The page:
The Daily Beast has a piece today by Jay Michaelson arguing that the Supreme Court’s ruling today that applying the HHS contraception mandate to certain corporations violates their rights under the Religious Freedom Restoration Act “may be a setback, in the long run, to the conservative crusade for ‘religious liberty.’”
Unfortunately, Michaelson doesn’t seem to understand the Supreme Court’s ruling, the Religious Freedom Restoration Act, or the larger conservative crusade for religious liberty.
Early on in Justice Alito’s opinion for the court, he says of the plaintiffs, the Green and Hahn families, that “according to their religious beliefs the four contraceptive methods at issue are abortifacients.”
Let’s parse that sentence. “The four contraceptive methods at issue are abortofacients.” [sic Daily Beast] That should be a statement of fact, not faith. Either these pills cause abortions, or they don’t.
If I believe the sun revolves around the earth, is that now a disputable fact? According to Justice Alito, yes. If I have a religious belief that it does, then it doesn’t matter that it doesn’t.
Of course the plaintiff’s argument is not based entirely on fact — it involves moral questions. But it’s much more ratio and less fides than Michaelson seems to think. They believe destroying an embryo is a grave moral evil — that’s a moral judgment. That moral judgment moves them to object to the HHS birth-control mandate because they don’t want to cover “methods of birth control that, as HHS acknowledges, see Brief for HHS in No. 13–354, at 9, n. 4, may result in the destruction of an embryo.” Is HHS a faith-based institution?
The bigger issue comes to where Michaelson thinks the Supreme Court’s decision could extend:
Suppose I have a sincere religious belief that if I stop at a stop sign, God kills a kitten. Or, slightly more seriously, suppose I have a sincere religious belief that if I let gay people stay at my hotel, they might have gay sex. If the Supreme Court never inquires into the reasonableness of my religious belief, then I shouldn’t have to obey traffic laws, nondiscrimination laws, et cetera—or, more precisely, the government has to go through all kinds of legal hoops to make me obey.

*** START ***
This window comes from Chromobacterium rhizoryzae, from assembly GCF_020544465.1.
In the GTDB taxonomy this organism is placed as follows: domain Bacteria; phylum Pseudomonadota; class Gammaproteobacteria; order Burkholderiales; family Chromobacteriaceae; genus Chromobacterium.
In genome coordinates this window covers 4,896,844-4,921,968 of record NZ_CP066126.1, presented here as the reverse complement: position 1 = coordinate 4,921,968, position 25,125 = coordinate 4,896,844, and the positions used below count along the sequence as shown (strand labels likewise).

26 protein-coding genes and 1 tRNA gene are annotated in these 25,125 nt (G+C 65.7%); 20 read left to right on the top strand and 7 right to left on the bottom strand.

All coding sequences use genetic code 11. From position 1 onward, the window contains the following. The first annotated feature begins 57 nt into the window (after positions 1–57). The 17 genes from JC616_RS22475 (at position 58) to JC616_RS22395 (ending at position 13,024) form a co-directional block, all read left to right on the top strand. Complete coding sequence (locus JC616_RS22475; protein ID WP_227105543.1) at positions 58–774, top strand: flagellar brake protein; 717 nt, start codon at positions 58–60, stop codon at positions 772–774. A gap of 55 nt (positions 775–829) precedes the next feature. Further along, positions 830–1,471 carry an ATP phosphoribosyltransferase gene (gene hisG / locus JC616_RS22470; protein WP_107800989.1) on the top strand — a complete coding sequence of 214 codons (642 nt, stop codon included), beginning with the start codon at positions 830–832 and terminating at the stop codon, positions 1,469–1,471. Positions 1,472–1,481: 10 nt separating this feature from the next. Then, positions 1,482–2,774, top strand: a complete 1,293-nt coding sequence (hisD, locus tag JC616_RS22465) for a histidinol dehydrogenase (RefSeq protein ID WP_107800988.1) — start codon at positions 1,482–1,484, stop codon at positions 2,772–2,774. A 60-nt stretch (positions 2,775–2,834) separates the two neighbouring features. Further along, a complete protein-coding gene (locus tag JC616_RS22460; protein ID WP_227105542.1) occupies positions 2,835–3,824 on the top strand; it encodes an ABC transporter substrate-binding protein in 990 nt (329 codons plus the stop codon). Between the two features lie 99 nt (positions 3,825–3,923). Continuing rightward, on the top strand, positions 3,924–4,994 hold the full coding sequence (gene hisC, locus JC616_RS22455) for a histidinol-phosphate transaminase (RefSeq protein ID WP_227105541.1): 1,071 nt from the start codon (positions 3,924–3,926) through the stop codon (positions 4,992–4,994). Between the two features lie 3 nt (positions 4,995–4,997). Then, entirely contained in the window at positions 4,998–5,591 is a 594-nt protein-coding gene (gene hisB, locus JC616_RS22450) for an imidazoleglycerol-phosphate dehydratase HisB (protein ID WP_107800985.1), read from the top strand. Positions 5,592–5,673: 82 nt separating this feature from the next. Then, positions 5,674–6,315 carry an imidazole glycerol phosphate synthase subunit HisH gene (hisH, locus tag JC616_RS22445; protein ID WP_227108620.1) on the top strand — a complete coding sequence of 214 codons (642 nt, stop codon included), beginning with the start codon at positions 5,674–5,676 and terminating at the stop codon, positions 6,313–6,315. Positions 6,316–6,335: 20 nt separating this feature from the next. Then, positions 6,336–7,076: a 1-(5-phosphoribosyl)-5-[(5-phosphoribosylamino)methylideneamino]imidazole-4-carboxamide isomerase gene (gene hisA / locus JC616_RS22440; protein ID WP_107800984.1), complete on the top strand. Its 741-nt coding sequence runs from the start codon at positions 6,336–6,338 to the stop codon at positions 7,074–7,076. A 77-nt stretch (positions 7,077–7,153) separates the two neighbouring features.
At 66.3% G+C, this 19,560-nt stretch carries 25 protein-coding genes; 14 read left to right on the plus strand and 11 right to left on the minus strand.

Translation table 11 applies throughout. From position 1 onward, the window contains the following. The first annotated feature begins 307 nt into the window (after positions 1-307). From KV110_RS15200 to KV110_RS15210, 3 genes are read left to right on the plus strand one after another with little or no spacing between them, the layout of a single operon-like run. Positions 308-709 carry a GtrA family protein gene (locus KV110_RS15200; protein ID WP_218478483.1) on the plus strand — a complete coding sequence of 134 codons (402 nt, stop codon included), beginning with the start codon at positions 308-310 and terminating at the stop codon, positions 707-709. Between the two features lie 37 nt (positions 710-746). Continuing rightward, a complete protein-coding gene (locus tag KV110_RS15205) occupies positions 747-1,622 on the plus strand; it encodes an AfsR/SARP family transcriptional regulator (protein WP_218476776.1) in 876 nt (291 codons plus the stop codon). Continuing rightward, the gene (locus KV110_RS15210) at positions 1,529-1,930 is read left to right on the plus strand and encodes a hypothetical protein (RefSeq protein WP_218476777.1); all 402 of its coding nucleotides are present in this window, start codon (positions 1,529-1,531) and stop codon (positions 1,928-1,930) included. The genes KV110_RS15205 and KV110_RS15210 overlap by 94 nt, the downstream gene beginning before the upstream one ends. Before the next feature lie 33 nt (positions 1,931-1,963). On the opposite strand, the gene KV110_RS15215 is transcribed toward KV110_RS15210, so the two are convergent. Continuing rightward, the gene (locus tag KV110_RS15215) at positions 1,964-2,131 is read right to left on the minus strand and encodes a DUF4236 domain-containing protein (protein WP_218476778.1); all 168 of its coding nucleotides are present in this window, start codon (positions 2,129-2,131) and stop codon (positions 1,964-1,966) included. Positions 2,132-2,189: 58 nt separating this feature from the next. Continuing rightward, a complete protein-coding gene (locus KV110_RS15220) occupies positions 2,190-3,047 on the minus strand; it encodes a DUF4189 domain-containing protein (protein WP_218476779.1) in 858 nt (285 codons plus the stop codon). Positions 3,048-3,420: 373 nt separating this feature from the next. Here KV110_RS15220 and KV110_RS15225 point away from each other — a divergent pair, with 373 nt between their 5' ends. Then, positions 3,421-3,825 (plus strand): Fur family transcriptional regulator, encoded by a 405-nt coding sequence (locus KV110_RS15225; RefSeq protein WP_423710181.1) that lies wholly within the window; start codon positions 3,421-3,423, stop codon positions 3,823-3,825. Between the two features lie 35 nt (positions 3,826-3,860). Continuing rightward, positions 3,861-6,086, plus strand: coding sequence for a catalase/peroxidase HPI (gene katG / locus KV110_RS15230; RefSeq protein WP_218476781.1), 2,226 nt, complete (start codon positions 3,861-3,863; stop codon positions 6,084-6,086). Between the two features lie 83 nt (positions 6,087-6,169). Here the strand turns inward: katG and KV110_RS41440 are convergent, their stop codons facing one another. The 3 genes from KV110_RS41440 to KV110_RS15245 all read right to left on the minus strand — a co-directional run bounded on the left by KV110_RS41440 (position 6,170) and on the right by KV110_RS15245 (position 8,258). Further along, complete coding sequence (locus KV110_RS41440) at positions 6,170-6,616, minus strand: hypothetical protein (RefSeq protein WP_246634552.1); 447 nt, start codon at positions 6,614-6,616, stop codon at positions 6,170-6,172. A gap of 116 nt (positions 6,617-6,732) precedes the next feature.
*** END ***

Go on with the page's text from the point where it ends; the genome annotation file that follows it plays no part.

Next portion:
Of course, the beliefs in Hobby Lobby were ones with which Justice Alito is himself personally familiar. These plaintiffs are complaining about contraception—and when that didn’t fly politically, they recast it as a complaint about “abortofacients.” [sic]
This is nonsense: There are cases winding their way through the courts right now about contraception per se. The plaintiffs don’t object to most forms of contraception, full stop. There’s no trickery here.
Equally detached from central facts of the Court’s decision is this idea that the logic of the case calls into question laws such as . . . the requirement to stop at a stop sign. He picks this up later in the piece:
As Justice Ginsberg [sic] noted, how about corporations owned by people who are religiously barred from blood transfusions (Jehovah’s Witnesses), antidepressants (Scientologists), and vaccinations (Christian Scientists)? On its face, Hobby Lobby says it’s not about those cases. But its logic certainly applies: if I believe that vaccinations are morally wrong, my company should not have to provide coverage for them.
To be sure, Justice Alito did not make this judicial doctrine up. Affirming the legitimate religious beliefs of Native Americans, Voudou practitioners, Jehovah’s Witnesses, and even Presbyterians, the Court has long refrained from evaluating which religious beliefs are valid and which are not.
But Hobby Lobby has taken it to its logical extreme, and in so doing, threatened its very foundation. This doctrine cannot hold, especially now that third parties can be affected by someone’s religious preferences . . . . The result will have to be a limitation of the doctrine itself.
Where to begin: Hobby Lobby doesn’t just “say” it’s not about those cases, it specifically explains why it’s not and admits that an issue like vaccinations present a different moral calculus than insurance coverage of contraception did, and notes that, in any case, there is no empirical basis for suggesting that such claims will be brought, either. (As they have not been in 20 years of our having the statutes we do on religious liberty.)
There isn’t a “doctrine” here, there’s a very specific statute that explicitly weighs the fact that “third parties can be affected by someone’s religious preferences.” RFRA, the statute on which today’s decision relies, allows for burden on religious liberty in furtherance of a compelling government interest as long as it’s reached by the least restrictive means. That leaves a tremendous amount of space for dismissing claims about conscientiously objecting to stopping at stop signs, or other practices that harm third parties.
The “doctrine” of religious liberty doesn’t need to be limited because the statute that provided Hobby Lobby a victory already is limited. And this isn’t a minor point: Michaelson is wrong about Hobby Lobby and the eventual destination of the (mainstream) conservative “crusade” for religious liberty in part because he assumes today’s decision set some kind of radical precedent for religious liberty. It didn’t.